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Little Saigon's Café Queen

With hot drinks and even hotter girls, Natalie Nguyen is trying to uncloak the area's most enduring mystery: Vietnamese coffee shops

While other coffee shops still cater largely toward Vietnamese immigrant men, Nguyen—who served those traditional patrons for so long—now eschews them. She doesn't let guests smoke indoors, and there's very rarely any hint of Vietnamese music. Only 40 percent of her customers are Vietnamese. Many are white, Middle Eastern or Latino. A plurality of her coffee girls, whom Nguyen picks herself, are Vietnamese, but there are also other Asian girls, white girls, Latinas and hapa girls.

"If you want to grow your business, you can't just deal with one clientele," Nguyen says. "The older Vietnamese crowd, they like to smoke. I worked so long in that environment that I couldn't deal with it anymore."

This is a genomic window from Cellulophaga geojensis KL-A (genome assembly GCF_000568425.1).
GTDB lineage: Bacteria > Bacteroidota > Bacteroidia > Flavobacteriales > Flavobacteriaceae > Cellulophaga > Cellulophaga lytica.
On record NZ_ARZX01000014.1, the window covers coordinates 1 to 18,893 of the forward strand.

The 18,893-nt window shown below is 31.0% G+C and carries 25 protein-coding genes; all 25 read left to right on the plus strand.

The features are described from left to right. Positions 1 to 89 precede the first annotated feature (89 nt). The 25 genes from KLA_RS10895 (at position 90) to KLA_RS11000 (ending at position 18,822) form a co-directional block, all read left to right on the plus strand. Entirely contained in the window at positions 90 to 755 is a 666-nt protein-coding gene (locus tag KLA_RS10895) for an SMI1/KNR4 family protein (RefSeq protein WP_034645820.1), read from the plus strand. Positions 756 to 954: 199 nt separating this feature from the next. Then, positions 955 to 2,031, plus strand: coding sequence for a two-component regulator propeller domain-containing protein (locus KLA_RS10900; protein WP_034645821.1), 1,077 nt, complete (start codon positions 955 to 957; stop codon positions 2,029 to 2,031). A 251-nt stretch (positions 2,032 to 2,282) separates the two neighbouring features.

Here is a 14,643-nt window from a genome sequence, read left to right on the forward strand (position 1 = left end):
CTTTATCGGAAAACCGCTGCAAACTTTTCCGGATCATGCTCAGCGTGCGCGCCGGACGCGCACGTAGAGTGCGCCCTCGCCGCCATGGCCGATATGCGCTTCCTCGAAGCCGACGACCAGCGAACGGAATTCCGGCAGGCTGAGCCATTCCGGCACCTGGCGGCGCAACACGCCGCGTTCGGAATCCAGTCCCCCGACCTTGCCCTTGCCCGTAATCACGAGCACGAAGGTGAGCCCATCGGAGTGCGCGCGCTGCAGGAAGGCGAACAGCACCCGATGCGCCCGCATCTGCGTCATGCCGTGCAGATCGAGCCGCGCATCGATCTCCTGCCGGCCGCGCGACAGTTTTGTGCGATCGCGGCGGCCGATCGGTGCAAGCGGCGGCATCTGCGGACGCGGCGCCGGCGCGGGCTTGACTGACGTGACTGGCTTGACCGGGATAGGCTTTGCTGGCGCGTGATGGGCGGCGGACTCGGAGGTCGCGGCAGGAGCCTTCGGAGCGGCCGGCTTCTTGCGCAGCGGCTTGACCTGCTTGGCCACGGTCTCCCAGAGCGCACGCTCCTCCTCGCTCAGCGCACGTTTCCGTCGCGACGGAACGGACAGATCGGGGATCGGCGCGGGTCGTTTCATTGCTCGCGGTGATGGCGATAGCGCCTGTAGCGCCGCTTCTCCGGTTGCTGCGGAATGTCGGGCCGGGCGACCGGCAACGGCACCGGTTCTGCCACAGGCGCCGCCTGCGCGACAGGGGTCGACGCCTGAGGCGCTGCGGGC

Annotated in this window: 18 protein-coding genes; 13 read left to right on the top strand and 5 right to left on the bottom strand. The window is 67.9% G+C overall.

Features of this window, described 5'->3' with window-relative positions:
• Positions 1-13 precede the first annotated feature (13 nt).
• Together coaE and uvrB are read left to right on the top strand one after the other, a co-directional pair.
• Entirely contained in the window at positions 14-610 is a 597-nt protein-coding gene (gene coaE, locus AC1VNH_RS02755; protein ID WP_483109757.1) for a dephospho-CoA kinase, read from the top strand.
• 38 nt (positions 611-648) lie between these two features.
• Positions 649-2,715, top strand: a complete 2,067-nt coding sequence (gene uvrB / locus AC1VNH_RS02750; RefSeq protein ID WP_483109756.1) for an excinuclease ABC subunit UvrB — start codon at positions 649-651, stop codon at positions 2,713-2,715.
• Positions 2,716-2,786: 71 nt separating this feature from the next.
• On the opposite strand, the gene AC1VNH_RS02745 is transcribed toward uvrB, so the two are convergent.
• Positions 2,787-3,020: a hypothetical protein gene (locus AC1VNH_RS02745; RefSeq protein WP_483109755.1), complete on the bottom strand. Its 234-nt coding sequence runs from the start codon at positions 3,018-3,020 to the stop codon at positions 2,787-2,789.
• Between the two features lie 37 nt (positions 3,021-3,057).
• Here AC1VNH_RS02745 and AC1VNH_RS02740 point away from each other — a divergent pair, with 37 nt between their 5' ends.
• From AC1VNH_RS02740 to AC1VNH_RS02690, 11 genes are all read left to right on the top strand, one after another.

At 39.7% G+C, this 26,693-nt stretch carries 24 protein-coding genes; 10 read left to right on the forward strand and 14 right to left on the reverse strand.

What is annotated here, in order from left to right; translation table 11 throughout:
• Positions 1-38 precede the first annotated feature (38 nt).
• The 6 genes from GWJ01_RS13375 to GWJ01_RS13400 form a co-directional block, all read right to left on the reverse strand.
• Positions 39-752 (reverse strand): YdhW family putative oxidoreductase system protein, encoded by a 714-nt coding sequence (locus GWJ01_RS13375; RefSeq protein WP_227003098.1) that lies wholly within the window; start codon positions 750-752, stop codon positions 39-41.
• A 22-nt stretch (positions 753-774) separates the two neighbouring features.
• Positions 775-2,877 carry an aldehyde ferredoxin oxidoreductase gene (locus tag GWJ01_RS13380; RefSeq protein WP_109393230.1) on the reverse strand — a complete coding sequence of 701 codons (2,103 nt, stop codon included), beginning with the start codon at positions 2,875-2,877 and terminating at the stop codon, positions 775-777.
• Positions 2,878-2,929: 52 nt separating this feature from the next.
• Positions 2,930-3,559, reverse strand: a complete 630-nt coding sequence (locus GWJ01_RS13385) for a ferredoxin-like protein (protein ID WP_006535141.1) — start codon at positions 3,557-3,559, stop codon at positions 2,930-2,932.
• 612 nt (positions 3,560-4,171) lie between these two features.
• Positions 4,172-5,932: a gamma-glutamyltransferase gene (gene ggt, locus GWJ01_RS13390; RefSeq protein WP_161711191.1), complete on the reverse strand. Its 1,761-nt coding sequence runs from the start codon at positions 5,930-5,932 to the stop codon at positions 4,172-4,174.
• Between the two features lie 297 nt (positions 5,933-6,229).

She revels in her self-appointed role as a madame of cà phê mát me, ensuring that her workers are treated well. While girls at other shops are shorted shifts or have their pay docked, at Café Lu, they have flexible schedules.

Model: Charlene Barnum. H/MUA: Christine Barnum
Riley Kern/Photo Assistant: Genevieve Davis
Model: Charlene Barnum. H/MUA: Christine Barnum
Natalie Nguyen: The madame of Café Lu
Austen Risolvato
Natalie Nguyen: The madame of Café Lu

"If you want to build a nice clientele, you have to have nice girls," Nguyen says. "A lot of people, they come in here with the wrong idea.

"I don't want that kind of people."

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